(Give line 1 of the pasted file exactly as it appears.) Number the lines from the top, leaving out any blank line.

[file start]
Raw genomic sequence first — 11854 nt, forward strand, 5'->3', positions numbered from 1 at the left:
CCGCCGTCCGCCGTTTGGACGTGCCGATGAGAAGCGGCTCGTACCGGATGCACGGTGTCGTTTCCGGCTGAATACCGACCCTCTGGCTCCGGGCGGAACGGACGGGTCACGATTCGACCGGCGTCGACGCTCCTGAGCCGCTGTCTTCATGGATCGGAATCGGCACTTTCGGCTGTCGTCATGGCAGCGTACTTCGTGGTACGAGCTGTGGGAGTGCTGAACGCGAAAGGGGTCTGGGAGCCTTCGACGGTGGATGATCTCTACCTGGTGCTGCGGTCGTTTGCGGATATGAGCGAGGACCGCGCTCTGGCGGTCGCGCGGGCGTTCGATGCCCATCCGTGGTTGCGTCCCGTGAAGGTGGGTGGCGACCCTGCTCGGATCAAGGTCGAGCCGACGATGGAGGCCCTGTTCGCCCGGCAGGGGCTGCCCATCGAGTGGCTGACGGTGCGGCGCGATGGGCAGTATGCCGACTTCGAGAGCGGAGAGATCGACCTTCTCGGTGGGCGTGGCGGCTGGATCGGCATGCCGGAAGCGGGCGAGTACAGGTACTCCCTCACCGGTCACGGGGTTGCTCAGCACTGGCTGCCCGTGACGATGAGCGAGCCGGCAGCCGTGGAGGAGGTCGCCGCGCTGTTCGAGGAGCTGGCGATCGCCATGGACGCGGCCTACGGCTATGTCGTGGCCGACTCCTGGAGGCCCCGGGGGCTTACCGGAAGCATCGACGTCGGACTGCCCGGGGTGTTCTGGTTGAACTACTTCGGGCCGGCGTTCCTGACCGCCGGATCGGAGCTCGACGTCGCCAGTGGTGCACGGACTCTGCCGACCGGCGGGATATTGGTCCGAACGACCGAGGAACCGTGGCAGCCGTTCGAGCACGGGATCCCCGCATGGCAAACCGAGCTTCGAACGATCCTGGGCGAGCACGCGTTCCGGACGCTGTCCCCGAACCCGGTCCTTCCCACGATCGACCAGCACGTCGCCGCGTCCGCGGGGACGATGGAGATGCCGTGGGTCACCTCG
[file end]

Raw genomic sequence first — 11854 nt, forward strand, 5'->3', positions numbered from 1 at the left: